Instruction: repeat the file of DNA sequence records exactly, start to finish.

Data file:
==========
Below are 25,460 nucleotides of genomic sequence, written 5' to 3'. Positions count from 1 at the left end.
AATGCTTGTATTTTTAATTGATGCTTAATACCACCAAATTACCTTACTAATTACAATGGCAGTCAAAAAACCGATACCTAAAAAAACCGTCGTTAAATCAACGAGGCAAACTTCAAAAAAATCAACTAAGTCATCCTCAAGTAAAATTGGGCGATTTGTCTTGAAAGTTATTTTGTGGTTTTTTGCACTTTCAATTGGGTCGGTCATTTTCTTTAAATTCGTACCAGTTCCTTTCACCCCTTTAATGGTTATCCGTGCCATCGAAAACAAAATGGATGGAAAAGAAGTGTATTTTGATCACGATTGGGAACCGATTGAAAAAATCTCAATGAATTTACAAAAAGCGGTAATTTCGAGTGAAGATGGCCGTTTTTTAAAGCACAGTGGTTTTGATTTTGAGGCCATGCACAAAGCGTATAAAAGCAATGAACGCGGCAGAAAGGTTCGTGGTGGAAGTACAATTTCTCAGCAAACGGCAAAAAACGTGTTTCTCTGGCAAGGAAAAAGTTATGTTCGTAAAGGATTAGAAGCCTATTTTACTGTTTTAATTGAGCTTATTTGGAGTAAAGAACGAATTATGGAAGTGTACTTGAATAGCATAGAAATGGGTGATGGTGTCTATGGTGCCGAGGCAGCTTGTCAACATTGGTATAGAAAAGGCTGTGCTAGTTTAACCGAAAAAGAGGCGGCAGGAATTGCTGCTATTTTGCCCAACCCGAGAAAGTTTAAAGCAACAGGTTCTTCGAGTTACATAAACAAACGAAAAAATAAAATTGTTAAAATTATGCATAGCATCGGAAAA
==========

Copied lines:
Below are 25,460 nucleotides of genomic sequence, written 5' to 3'. Positions count from 1 at the left end.
AATGCTTGTATTTTTAATTGATGCTTAATACCACCAAATTACCTTACTAATTACAATGGCAGTCAAAAAACCGATACCTAAAAAAACCGTCGTTAAATCAACGAGGCAAACTTCAAAAAAATCAACTAAGTCATCCTCAAGTAAAATTGGGCGATTTGTCTTGAAAGTTATTTTGTGGTTTTTTGCACTTTCAATTGGGTCGGTCATTTTCTTTAAATTCGTACCAGTTCCTTTCACCCCTTTAATGGTTATCCGTGCCATCGAAAACAAAATGGATGGAAAAGAAGTGTATTTTGATCACGATTGGGAACCGATTGAAAAAATCTCAATGAATTTACAAAAAGCGGTAATTTCGAGTGAAGATGGCCGTTTTTTAAAGCACAGTGGTTTTGATTTTGAGGCCATGCACAAAGCGTATAAAAGCAATGAACGCGGCAGAAAGGTTCGTGGTGGAAGTACAATTTCTCAGCAAACGGCAAAAAACGTGTTTCTCTGGCAAGGAAAAAGTTATGTTCGTAAAGGATTAGAAGCCTATTTTACTGTTTTAATTGAGCTTATTTGGAGTAAAGAACGAATTATGGAAGTGTACTTGAATAGCATAGAAATGGGTGATGGTGTCTATGGTGCCGAGGCAGCTTGTCAACATTGGTATAGAAAAGGCTGTGCTAGTTTAACCGAAAAAGAGGCGGCAGGAATTGCTGCTATTTTGCCCAACCCGAGAAAGTTTAAAGCAACAGGTTCTTCGAGTTACATAAACAAACGAAAAAATAAAATTGTTAAAATTATGCATAGCATCGGAAAA